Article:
Exercise machines are also popular with trainers because they allow the client to use a large amount of weight. Exercise machines do not require the client to stabilize the weight, thus allowing for a greater weight to be used than if a free weight version was performed. For instance, it’s not uncommon for beginners to perform the leg press exercise with over 500 lbs. However, these same people would snap their spine in half if they attempted the same weight with a squat. It is even doubtful if they could squat a third of that weight. But trainers know this and rely on exercise machines to impress their clients. A client notices the huge amount of weight they are lifting, gets really excited, and proceeds to purchase a block of 50 sessions. But in reality, the client is headed down a path which ultimately leads to stagnation, injuries and a false sense of accomplishment. But at least the trainer makes their mortgage payment for the month.
On two separate occasions, I was told by two different female trainers that the reason they use machines is because they did not have the strength to properly “spot” their male clients. Spotting refers to an individual assisting the lifter during a rep when needed. Now, I am not making any statement as to women being weaker than men. I know numerous women who can out lift most men, Liane Blyn for instance. However, I was told by these female trainers that they were not strong enough. If these female trainers were professional and placed the needs of the clients before their own financial gain, they would have referred the male clients to someone else. But in the cut throat world of the fitness business, they were thinking of the money they would have lost, instead of the muscular injuries and imbalances they will ultimately induce on their clients.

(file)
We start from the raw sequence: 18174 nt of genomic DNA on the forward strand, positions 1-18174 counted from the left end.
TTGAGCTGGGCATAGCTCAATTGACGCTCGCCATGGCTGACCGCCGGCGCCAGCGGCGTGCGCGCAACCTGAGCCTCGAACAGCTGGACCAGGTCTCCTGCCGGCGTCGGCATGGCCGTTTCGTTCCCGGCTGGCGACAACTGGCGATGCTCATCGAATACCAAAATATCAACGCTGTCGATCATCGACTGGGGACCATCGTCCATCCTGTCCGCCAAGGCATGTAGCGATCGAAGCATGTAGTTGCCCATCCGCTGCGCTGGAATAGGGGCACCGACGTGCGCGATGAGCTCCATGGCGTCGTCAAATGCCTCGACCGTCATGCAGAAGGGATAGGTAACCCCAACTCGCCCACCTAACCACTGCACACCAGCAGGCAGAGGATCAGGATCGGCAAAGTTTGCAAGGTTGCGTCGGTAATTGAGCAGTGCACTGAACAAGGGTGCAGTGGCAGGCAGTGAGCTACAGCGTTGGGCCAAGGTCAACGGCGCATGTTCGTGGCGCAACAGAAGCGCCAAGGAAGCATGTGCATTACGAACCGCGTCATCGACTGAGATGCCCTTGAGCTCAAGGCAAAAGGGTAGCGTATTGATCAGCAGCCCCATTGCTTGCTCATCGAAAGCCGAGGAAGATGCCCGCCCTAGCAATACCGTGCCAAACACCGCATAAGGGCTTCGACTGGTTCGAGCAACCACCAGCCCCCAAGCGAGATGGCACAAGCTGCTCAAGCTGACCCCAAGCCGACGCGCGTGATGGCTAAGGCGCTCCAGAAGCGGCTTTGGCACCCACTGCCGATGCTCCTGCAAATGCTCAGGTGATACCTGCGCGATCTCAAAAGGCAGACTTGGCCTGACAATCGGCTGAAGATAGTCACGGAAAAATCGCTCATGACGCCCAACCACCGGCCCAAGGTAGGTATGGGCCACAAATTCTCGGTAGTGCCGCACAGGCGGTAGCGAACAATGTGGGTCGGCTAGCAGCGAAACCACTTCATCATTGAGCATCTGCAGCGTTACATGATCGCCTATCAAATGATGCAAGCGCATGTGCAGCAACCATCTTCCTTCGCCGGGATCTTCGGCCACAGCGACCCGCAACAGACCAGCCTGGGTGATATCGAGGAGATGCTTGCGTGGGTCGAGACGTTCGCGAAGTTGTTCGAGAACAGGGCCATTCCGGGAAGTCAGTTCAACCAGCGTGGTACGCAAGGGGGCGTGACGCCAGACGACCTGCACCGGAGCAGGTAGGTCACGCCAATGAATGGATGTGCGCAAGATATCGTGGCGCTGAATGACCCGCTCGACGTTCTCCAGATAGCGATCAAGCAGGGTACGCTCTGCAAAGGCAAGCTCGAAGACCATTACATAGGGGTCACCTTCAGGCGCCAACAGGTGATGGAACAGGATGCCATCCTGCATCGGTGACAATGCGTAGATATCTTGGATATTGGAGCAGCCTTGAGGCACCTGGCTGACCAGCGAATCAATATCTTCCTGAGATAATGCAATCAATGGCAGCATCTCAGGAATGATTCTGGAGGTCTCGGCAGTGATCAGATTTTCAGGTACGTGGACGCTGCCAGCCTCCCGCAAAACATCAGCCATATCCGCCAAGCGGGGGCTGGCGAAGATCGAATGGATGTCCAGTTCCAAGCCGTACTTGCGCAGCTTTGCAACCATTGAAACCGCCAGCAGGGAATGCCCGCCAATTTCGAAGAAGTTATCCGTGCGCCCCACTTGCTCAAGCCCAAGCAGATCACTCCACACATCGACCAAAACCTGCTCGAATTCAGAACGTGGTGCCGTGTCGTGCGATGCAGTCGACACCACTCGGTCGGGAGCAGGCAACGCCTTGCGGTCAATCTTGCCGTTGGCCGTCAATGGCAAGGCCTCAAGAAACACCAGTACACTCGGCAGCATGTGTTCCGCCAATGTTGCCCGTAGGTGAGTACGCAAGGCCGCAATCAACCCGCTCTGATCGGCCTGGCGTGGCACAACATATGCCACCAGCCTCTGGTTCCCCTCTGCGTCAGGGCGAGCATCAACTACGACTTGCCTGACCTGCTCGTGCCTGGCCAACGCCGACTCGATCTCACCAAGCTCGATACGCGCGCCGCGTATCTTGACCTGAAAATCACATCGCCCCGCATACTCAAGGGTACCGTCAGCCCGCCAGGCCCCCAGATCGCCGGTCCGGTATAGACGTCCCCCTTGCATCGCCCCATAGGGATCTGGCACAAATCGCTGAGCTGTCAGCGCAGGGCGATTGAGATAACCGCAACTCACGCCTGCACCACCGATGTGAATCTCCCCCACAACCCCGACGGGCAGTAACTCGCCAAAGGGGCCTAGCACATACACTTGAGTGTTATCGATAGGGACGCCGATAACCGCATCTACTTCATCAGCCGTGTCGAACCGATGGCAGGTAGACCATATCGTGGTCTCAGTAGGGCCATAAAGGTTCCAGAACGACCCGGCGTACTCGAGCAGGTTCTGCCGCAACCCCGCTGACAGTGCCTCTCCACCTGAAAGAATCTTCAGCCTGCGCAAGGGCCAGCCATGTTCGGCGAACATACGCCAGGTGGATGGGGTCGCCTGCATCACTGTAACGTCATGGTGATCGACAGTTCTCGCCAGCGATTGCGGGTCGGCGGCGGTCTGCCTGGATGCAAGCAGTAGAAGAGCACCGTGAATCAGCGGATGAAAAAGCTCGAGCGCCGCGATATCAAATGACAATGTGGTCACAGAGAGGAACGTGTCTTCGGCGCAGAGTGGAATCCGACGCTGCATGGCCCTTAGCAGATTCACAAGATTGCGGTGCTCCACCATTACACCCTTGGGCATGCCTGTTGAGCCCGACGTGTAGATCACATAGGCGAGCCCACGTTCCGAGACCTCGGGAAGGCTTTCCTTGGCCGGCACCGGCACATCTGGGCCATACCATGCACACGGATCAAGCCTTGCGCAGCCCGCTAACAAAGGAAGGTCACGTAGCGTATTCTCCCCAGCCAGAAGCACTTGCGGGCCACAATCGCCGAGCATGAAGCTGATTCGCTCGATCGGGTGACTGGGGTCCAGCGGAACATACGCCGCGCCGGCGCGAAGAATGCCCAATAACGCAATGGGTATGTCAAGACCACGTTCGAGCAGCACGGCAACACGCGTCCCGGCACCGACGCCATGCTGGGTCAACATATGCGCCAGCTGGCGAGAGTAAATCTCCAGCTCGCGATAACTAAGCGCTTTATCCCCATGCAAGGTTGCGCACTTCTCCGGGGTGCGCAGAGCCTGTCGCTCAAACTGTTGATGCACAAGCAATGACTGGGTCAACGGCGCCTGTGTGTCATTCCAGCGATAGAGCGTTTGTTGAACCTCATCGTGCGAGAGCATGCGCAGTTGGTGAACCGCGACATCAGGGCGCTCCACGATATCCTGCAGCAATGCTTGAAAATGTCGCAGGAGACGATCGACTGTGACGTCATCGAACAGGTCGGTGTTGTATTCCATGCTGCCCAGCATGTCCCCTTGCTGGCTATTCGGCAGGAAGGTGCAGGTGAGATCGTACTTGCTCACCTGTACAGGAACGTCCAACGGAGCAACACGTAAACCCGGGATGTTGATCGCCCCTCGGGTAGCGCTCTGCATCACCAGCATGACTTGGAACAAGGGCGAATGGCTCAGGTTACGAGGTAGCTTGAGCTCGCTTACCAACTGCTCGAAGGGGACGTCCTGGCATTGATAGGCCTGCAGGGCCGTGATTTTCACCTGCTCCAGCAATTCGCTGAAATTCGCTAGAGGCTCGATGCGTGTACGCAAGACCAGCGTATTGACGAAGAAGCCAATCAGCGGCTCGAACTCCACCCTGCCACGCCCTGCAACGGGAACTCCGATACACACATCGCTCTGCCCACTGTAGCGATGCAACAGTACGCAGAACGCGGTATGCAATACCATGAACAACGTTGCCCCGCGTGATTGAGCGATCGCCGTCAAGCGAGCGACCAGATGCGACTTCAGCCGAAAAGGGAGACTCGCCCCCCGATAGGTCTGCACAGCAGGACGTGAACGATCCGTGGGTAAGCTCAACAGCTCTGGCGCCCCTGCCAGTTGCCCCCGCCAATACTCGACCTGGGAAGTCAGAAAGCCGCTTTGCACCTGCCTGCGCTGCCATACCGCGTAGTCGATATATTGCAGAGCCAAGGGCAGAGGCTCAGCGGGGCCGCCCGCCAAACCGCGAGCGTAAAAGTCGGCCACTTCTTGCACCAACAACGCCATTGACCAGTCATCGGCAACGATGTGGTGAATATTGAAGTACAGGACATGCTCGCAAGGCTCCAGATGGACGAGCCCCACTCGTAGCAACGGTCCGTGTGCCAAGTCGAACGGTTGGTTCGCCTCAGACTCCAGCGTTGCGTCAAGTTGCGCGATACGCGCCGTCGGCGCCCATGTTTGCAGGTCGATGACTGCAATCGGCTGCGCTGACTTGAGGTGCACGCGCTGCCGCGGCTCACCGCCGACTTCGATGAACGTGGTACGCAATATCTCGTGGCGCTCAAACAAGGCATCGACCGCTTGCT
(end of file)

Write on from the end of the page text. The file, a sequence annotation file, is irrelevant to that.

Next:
What To Ask
Ask your potential trainer to share their philosophy on exercise machines. If their response is similar to what you have read in this eBook, chances are they know what they are talking about.
Ask to see training programs they have designed for other clients. If you notice that in every training session they include 2 or more exercise machines, take your business elsewhere. I have produced countless 12 week training programs without using a single exercise machine.
Ensure the trainer’s strength levels are adequate to spot you when needed.
3. Training Logs
The importance of a training log as an analytical tool should not be underestimated. It allows you to monitor your training objectively and helps maintain motivation. Research has shown that people who have techniques to keep them motivated are 40 percent more likely to stick with their exercise program.
A training log does not have to be fancy, it should be designed with room to record your weights used, rest periods, and reps and sets performed.